As these words are being written, a multi-nation search and rescue effort is still underway to locate ten sailors missing in the Pacific Ocean east of Singapore after their ship,USS McCain, collided with an oil tanker on Monday.
Surface and aircraft from Singapore, Malaysia, Indonesia and the U.S. scanning the seas for the missing servicemen include patrol ships, tugboats and helicopters.
President Donald Trump said his “thoughts & prayers” were with the crew of the ship.
Arizona Senator John McCain (the ship is named after U.S. Navy admirals who were his grandfather and father) said he’s “keeping America’s sailors aboard the USS John S. McCain in our prayers tonight — [we] appreciate the work of search & rescue crews.”
The ship, a guided-missile destroyer, made it to Singapore’s Changi Naval Base on its own power, but photos showed what the Navy termed “significant damage”: a gaping, oval-shaped indentation more than 20 feet wide and seven feet high from the water line in the port side of the vessel.
Indeed, it is hard to understand how it could have happened.
Retired Navy Captain Kevin Eyer told CBS News that two huge vessels ramming into each other in the immensity of the Pacific is not as inexplicable as it sounds. The traffic in those waters, where a quarter of all trade in goods and oil is carried, is exceptionally heavy.
“You have dozens of ships within, perhaps, a five-square-mile box, all milling about,” Eyer explained. A graphic showing the crowded shipping lanes in the region looks like a big bunch of red dots almost one on top of another.
But these vessels are well-equipped and their crews specially trained to avoid just such collisions.
As David Larter, a U.S. Navy veteran, told The Guardian on Monday, “The number of breakdowns that have to occur for something like this to happen make them a rare occurrence. Sailors monitor radars ’round the clock, they have multiple sailors standing watch on the bridge which also has a radar, and they have at least one lookout posted at the back end of the ship to watch for exactly these kinds of situations.”
All the more disturbing is the fact that this is not the first but the Navy’s fourth such accident since February. “Collisions like these are extremely rare,” said Larter, “and two in one summer, both from 7th Fleet based in Japan, is stunning.”
The Navy cruiser USS Antietam ran aground, dumping more than 1,000 gallons of oil in Tokyo Bay in February. In May, another cruiser, USS Lake Champlain, hit a South Korean fishing vessel, fortunately without serious injuries.
The Navy is presumably also stunned. U.S. Defense Secretary Jim Mattis said on Monday that the Navy will conduct a “broad investigation” into these incidents.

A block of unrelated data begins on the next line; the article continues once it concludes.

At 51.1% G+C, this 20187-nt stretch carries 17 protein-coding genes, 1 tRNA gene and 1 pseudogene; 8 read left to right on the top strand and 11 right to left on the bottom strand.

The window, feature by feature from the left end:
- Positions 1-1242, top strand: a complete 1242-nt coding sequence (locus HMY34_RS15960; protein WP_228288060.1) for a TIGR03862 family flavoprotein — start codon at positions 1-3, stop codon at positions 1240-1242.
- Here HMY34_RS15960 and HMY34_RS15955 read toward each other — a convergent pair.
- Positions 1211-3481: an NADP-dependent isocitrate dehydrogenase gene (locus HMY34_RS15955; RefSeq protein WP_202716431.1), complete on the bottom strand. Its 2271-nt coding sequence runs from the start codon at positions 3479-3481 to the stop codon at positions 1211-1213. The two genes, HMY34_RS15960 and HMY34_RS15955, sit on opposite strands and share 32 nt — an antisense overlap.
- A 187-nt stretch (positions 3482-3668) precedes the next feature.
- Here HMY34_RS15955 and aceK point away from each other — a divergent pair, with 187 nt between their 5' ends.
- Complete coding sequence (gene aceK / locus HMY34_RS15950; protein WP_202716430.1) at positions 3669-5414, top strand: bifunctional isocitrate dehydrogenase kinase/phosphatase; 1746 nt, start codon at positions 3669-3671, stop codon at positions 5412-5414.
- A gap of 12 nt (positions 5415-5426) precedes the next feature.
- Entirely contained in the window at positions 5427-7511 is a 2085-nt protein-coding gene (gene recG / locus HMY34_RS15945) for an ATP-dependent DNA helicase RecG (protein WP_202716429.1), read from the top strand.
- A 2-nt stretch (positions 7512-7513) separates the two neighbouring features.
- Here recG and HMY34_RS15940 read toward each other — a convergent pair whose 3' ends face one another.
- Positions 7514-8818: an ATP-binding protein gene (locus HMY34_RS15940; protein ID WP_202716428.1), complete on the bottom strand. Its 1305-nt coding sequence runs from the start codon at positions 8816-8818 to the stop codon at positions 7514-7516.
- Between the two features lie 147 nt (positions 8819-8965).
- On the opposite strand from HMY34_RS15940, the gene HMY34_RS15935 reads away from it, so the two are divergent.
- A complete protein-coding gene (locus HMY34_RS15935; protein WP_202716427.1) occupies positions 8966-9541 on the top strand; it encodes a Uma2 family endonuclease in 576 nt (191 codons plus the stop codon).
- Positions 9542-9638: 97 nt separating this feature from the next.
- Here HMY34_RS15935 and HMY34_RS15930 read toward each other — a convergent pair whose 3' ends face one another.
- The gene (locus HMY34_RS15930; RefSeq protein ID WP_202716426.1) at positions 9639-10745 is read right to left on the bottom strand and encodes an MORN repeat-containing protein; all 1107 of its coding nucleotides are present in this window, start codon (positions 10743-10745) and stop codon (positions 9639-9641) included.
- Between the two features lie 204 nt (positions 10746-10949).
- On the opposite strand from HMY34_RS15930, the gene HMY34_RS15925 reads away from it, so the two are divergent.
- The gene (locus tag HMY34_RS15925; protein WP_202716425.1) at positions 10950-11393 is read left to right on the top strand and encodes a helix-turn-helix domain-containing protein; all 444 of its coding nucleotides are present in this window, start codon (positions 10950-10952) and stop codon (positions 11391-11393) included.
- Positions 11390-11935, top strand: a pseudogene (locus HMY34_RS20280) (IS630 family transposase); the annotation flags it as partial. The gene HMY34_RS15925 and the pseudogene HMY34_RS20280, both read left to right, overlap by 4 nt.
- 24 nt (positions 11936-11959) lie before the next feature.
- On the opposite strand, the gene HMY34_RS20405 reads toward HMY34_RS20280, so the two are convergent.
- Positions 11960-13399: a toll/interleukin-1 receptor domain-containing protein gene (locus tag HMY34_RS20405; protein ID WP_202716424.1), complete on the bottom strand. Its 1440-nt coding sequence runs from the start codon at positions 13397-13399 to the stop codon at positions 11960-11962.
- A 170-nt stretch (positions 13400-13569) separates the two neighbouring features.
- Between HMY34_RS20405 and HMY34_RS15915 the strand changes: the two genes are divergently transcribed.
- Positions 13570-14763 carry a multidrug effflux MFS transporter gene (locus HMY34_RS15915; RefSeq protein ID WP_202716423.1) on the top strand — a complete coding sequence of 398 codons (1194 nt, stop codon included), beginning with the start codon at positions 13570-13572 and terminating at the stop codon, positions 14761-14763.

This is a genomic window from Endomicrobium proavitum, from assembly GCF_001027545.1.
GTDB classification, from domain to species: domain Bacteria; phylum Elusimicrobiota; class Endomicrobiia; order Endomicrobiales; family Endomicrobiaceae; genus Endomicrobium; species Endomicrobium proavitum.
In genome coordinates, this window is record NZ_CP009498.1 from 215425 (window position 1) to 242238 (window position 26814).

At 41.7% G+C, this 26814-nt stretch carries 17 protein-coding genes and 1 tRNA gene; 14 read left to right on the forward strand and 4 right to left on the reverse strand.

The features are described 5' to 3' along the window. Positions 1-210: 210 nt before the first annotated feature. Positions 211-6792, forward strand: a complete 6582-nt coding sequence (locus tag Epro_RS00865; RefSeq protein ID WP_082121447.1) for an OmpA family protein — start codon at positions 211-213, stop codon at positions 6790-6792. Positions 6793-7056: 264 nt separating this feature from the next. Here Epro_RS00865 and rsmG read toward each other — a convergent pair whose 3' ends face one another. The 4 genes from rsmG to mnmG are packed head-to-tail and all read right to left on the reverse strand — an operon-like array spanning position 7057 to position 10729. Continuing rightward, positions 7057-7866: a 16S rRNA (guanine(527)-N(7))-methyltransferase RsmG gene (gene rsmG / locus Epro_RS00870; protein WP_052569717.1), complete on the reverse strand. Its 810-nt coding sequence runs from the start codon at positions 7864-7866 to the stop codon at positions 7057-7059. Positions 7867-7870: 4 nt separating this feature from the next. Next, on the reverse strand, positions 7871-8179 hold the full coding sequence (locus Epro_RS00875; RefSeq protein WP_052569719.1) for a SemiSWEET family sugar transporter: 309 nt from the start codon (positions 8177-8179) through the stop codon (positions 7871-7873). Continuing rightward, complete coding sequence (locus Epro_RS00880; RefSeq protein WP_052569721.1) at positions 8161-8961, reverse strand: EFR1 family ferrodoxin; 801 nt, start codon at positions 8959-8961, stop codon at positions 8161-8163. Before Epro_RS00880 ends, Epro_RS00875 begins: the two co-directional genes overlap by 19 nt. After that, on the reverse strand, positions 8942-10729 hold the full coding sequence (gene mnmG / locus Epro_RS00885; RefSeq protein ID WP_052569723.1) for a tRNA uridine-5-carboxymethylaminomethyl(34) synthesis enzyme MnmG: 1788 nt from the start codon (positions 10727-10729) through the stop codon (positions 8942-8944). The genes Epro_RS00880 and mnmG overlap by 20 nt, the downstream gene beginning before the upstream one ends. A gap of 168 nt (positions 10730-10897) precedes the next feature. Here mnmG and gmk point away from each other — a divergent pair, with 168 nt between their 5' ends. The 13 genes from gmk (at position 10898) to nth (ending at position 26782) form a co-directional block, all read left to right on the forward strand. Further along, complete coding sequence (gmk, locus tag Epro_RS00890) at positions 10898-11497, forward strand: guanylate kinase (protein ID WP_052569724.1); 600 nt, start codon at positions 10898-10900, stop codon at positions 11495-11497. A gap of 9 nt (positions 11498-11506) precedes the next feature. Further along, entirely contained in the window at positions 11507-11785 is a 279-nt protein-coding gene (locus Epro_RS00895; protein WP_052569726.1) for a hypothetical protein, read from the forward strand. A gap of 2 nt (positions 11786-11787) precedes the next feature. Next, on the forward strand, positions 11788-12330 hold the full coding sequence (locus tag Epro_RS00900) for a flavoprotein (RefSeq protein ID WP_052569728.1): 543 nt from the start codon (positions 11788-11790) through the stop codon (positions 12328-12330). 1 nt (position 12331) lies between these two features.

The previous one this summer, involving the missile carrier USS Fitzgerald, caused the deaths of seven sailors. The Navy’s investigation concluded that the Fitzgerald’s collision with a merchant vessel in June “was avoidable, and both ships demonstrated poor seamanship.”
The Navy entrusts the lives of many men and women as well as the stewardship of hundreds of millions of dollars of military hardware to its senior officers at sea, and correspondingly tends to be unforgiving in its judgment of whether those officers carried out their responsibilities as ordered. The skipper of the Fitzgerald and two top sailors were relieved of their command for losing “situational awareness” in the hours before the disaster. While no criminal guilt was found, it is likely that their careers in the Navy are essentially over.
It is, of course, premature to speculate as to the cause of this latest tragedy. But the string of accidents is no accident.
An active-duty Navy officer suggested to Fox News that the fault may lie not with the heavily-trafficked sea lanes, nor with the officers and sailors themselves, but with the training they receive.
“It’s not the same level of training you used to get,” the officer said.
Beyond the situational data, that is something that certainly needs to be examined. If the Navy’s officers are falling short of performance standards, it has to be asked why.
Years of stinting on Pentagon budgets can affect the military in various ways, and this could be one of them. Training in the handling of these huge ships with all their advanced technology takes time and money. The U.S. has to take a hard look at whether it is investing adequately in such training, and if the admirals are being given all the tools they need to provide for national defense without undue risk to the servicemen and women.
It also cannot be overlooked that both the McCain and the Fitzgerald are ballistic missile defense ships that would likely be called into action if a confrontation develops with North Korea. The U.S. will need those ships and their crews in such a crisis, and it cannot afford to have them out of action because of accidents.
But these are considerations for tomorrow. For today, the overriding concern must be for the lives of the missing sailors. The thoughts and prayers of all Americans are with them and their families.